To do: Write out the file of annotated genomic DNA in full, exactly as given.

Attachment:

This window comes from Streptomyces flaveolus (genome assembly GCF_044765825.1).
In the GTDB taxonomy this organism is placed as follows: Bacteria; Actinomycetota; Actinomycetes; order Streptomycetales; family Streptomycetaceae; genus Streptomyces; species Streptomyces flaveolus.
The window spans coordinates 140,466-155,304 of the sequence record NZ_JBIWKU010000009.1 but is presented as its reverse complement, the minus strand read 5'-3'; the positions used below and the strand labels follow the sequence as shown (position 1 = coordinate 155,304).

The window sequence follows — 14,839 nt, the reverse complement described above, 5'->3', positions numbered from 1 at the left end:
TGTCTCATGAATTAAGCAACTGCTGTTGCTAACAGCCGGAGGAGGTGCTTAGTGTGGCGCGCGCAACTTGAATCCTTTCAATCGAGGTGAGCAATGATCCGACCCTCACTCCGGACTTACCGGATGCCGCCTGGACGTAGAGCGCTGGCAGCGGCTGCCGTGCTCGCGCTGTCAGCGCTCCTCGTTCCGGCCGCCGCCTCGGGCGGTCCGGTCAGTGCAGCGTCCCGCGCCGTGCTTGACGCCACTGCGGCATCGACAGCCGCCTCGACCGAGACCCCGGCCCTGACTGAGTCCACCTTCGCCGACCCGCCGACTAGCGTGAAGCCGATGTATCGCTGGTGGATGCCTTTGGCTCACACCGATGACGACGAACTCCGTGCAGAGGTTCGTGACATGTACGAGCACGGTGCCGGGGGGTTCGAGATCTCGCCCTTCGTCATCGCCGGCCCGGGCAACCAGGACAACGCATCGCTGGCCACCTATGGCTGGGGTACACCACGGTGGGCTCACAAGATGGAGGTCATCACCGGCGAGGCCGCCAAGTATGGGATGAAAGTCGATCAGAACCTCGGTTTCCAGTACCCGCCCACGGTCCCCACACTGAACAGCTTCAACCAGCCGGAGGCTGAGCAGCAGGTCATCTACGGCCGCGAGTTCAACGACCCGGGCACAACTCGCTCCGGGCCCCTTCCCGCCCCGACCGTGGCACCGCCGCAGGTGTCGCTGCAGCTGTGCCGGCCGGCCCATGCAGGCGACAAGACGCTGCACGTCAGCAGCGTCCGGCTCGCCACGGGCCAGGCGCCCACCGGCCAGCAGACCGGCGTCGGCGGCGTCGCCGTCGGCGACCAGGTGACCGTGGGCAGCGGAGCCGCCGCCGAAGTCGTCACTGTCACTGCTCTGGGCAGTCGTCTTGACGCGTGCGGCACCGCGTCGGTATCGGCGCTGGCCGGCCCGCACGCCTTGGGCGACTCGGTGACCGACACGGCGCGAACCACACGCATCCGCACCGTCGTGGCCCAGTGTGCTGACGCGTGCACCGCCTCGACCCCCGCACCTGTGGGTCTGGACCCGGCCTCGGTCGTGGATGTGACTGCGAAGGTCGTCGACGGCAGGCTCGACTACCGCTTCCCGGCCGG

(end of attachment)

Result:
This window comes from Streptomyces flaveolus (genome assembly GCF_044765825.1).
In the GTDB taxonomy this organism is placed as follows: Bacteria; Actinomycetota; Actinomycetes; order Streptomycetales; family Streptomycetaceae; genus Streptomyces; species Streptomyces flaveolus.
The window spans coordinates 140,466-155,304 of the sequence record NZ_JBIWKU010000009.1 but is presented as its reverse complement, the minus strand read 5'-3'; the positions used below and the strand labels follow the sequence as shown (position 1 = coordinate 155,304).

The window sequence follows — 14,839 nt, the reverse complement described above, 5'->3', positions numbered from 1 at the left end:
TGTCTCATGAATTAAGCAACTGCTGTTGCTAACAGCCGGAGGAGGTGCTTAGTGTGGCGCGCGCAACTTGAATCCTTTCAATCGAGGTGAGCAATGATCCGACCCTCACTCCGGACTTACCGGATGCCGCCTGGACGTAGAGCGCTGGCAGCGGCTGCCGTGCTCGCGCTGTCAGCGCTCCTCGTTCCGGCCGCCGCCTCGGGCGGTCCGGTCAGTGCAGCGTCCCGCGCCGTGCTTGACGCCACTGCGGCATCGACAGCCGCCTCGACCGAGACCCCGGCCCTGACTGAGTCCACCTTCGCCGACCCGCCGACTAGCGTGAAGCCGATGTATCGCTGGTGGATGCCTTTGGCTCACACCGATGACGACGAACTCCGTGCAGAGGTTCGTGACATGTACGAGCACGGTGCCGGGGGGTTCGAGATCTCGCCCTTCGTCATCGCCGGCCCGGGCAACCAGGACAACGCATCGCTGGCCACCTATGGCTGGGGTACACCACGGTGGGCTCACAAGATGGAGGTCATCACCGGCGAGGCCGCCAAGTATGGGATGAAAGTCGATCAGAACCTCGGTTTCCAGTACCCGCCCACGGTCCCCACACTGAACAGCTTCAACCAGCCGGAGGCTGAGCAGCAGGTCATCTACGGCCGCGAGTTCAACGACCCGGGCACAACTCGCTCCGGGCCCCTTCCCGCCCCGACCGTGGCACCGCCGCAGGTGTCGCTGCAGCTGTGCCGGCCGGCCCATGCAGGCGACAAGACGCTGCACGTCAGCAGCGTCCGGCTCGCCACGGGCCAGGCGCCCACCGGCCAGCAGACCGGCGTCGGCGGCGTCGCCGTCGGCGACCAGGTGACCGTGGGCAGCGGAGCCGCCGCCGAAGTCGTCACTGTCACTGCTCTGGGCAGTCGTCTTGACGCGTGCGGCACCGCGTCGGTATCGGCGCTGGCCGGCCCGCACGCCTTGGGCGACTCGGTGACCGACACGGCGCGAACCACACGCATCCGCACCGTCGTGGCCCAGTGTGCTGACGCGTGCACCGCCTCGACCCCCGCACCTGTGGGTCTGGACCCGGCCTCGGTCGTGGATGTGACTGCGAAGGTCGTCGACGGCAGGCTCGACTACCGCTTCCCGGCCGG